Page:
Nicholson’s big break finally came with Easy Rider (1969), a seminal counterculture film starring Peter Fonda and Dennis Hopper as drifting, drug-dealing bikers and Nicholson in a scene-stealing, Oscar-nominated supporting performance as an alcoholic lawyer. Nicholson’s newfound stardom was secured with his leading role in Five Easy Pieces (1970), an episodic, existentialist drama and a major entry in Hollywood’s “art film” movement of the early 1970s. Nicholson’s portrayal of a man alienated from his family, friends, career, and lovers garnered him an Oscar nomination for best actor. His next successful film, director Mike Nichols’s Carnal Knowledge (1971), was a darkly humorous condemnation of male sexual mores; it was perhaps mainstream Hollywood’s most sexually explicit film to date. Nicholson’s performance as an emotionally empty, predatory chauvinist showcased his talent for interjecting humour into serious situations as a means to underscore inherent irony—typically, his darkest characters are wickedly funny.

Nicholson earned another Oscar nomination for The Last Detail (1973), in which he portrayed a rowdy military police officer who reluctantly escorts a young sailor to military prison. He next starred in Roman Polanski’s Chinatown (1974), an homage to the film noir detective films of the 1940s and a widely acknowledged cinematic masterpiece. Nicholson’s brilliant performance as stylish private eye Jake Gittes, who realizes too late his impotence in the face of wealth and corruption, earned him a fourth Oscar nomination. The actor capped this highly successful period with his first Oscar win, for One Flew over the Cuckoo’s Nest (1975), in which his iconoclastic, free-spirited characterization of mental institution inmate R.P. McMurphy serves as a metaphor for the hopelessness of rebellion against established authority. Other notable Nicholson films from this period included Michelangelo Antonioni’s Professione: reporter (1975; The Passenger), in which Nicholson portrays a depressed reporter who assumes a dead man’s identity, and Tommy (1975), director Ken Russell’s garish production of the Who’s rock opera, featuring Nicholson in a supporting singing role as the title character’s doctor.

His stardom assured, Nicholson worked sporadically during the next few years. He costarred with Marlon Brando in the Arthur Penn western The Missouri Breaks (1976), an uneven yet compellingly quirky film; and he directed and starred in another revisionist western, Goin’ South (1978). His next notable role was in director Stanley Kubrick’s The Shining (1980); an adaptation of the Stephen King novel, it is a film over which critical opinion remains divided but the one with Nicholson’s ax-wielding rampage—culminating in his demonic cry of “Heeeere’s Johnny!”—that became one of the indelible cinematic images of the era. Nicholson appeared in several quality films during the 1980s, garnering further Academy Award nominations for Reds (1981), Prizzi’s Honor (1985), and Ironweed (1987) and winning a best supporting actor Oscar for his role as a drunken-but-decent ex-astronaut in Terms of Endearment (1983). Two of his most popular performances of the decade came in The Witches of Eastwick (1987) and Batman (1989), which featured Nicholson’s over-the-top comic turns as the Devil and the Joker, respectively.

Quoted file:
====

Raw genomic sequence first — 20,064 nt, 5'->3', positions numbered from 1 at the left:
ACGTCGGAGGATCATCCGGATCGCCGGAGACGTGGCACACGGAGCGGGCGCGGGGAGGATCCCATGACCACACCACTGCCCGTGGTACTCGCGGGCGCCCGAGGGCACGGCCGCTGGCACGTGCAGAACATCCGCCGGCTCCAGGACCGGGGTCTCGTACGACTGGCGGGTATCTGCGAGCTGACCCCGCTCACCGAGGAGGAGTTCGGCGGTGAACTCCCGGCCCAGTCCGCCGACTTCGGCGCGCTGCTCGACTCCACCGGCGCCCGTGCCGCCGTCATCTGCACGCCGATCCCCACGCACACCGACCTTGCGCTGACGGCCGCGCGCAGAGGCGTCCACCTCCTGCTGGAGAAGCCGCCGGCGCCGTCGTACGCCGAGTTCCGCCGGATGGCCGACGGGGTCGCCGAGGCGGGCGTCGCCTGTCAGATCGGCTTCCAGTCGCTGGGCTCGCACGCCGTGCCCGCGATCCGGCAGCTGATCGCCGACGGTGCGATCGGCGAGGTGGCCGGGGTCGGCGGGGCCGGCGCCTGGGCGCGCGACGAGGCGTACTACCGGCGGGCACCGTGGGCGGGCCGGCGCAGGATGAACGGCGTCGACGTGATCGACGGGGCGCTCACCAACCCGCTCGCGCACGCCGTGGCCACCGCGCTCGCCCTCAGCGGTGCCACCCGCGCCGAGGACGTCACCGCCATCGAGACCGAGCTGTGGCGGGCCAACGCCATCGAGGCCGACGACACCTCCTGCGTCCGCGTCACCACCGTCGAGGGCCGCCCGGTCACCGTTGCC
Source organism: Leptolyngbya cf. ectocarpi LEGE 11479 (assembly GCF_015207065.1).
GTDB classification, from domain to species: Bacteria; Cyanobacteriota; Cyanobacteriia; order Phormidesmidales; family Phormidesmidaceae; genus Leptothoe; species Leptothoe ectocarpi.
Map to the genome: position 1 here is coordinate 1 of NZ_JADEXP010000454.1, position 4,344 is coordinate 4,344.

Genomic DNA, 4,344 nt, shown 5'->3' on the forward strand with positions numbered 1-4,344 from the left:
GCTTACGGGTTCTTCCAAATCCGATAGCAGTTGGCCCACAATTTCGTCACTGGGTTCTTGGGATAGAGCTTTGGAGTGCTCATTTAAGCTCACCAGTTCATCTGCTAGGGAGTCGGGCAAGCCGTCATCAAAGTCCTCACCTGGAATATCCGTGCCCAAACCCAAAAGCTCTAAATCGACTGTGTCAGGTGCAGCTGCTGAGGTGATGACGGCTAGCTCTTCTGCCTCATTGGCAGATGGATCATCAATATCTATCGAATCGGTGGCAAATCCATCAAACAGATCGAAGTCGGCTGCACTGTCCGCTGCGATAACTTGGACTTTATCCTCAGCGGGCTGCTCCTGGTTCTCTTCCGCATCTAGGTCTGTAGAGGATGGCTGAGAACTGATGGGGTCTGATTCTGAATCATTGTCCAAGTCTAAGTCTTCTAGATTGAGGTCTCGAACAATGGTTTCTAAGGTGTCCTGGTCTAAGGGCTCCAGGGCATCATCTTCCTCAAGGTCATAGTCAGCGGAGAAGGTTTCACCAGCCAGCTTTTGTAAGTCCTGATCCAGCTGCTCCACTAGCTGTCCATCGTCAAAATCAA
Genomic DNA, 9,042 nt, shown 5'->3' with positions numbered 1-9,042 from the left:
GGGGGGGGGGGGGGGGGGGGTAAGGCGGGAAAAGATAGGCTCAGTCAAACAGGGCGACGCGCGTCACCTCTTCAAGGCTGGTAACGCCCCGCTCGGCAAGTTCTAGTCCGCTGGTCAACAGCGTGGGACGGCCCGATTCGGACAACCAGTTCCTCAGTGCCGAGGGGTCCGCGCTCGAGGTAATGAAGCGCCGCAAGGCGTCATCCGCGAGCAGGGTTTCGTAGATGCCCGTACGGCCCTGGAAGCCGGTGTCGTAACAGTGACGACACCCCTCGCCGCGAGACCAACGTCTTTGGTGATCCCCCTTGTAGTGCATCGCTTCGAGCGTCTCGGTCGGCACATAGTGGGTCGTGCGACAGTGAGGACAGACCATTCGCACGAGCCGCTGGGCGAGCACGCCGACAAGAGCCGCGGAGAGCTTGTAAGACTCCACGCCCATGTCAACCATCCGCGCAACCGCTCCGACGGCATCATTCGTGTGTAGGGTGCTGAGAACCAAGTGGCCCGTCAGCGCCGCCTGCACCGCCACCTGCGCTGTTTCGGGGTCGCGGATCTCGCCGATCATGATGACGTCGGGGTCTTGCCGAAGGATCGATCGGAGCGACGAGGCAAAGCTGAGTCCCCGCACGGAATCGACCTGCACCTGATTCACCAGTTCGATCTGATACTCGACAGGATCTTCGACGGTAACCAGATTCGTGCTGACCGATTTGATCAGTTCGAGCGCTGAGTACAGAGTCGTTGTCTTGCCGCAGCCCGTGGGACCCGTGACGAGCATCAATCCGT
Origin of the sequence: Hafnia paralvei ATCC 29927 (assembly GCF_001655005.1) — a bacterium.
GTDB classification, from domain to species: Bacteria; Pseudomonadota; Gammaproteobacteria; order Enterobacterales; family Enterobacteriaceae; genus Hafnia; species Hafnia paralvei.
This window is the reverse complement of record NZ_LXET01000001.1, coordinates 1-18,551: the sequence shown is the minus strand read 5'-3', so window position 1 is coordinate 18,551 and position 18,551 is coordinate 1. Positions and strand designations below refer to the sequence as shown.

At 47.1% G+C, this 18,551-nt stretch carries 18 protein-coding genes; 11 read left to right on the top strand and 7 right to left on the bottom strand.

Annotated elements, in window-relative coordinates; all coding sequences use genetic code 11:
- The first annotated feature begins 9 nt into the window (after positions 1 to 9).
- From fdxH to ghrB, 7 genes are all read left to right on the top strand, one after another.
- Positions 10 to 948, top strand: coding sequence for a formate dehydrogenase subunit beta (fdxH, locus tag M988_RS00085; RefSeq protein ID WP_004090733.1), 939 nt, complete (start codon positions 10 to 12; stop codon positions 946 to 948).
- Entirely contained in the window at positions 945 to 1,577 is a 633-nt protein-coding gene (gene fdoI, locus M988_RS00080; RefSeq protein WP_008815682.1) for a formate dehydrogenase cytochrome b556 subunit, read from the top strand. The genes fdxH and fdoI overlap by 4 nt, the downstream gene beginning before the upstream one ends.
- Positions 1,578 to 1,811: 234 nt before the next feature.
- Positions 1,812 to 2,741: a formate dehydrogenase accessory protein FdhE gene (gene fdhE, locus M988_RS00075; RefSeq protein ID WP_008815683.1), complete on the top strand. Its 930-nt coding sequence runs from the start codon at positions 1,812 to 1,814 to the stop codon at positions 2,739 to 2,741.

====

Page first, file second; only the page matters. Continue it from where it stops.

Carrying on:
By the 1990s Nicholson was regarded as a screen icon. He began the decade by directing and starring in The Two Jakes (1990), a sequel to Chinatown that generated lukewarm reviews. Better-received were Hoffa (1992), in which he portrayed the controversial Teamsters boss Jimmy Hoffa, and A Few Good Men (1992), in which his supporting performance as a dyspeptic marine colonel earned him his 10th Oscar nomination, an all-time record for a male actor. His 11th nomination, for his portrayal of a misanthropic writer in As Good as It Gets (1997), resulted in Nicholson’s third Oscar (his second for best actor).

Later work

At the beginning of the 21st century, Nicholson continued to star in dramatic roles. After playing a world-weary former cop in Sean Penn’s The Pledge (2001), he scored another personal triumph with his much-lauded performance as the title character in About Schmidt (2002), a movie about a retired widower seeking to mend his relationship with his daughter. Nicholson’s understated acting in the melancholic comedy earned him a 12th Academy Award nomination. In 2006 he appeared as Irish mobster Frank Costello in Martin Scorsese’s The Departed. Nicholson continued his success in comedic roles when he starred as an over-the-top psychiatrist in Anger Management (2003) and as an aging playboy who falls in love with a playwright (played by Diane Keaton) in Something’s Gotta Give (2004). In The Bucket List (2007) Nicholson and Morgan Freeman portray two terminally ill men who escape a hospital ward so they can accomplish everything they want to do before dying. He later appeared as an irascible father in the romantic comedy How Do You Know (2010), his fourth collaboration with director James L. Brooks.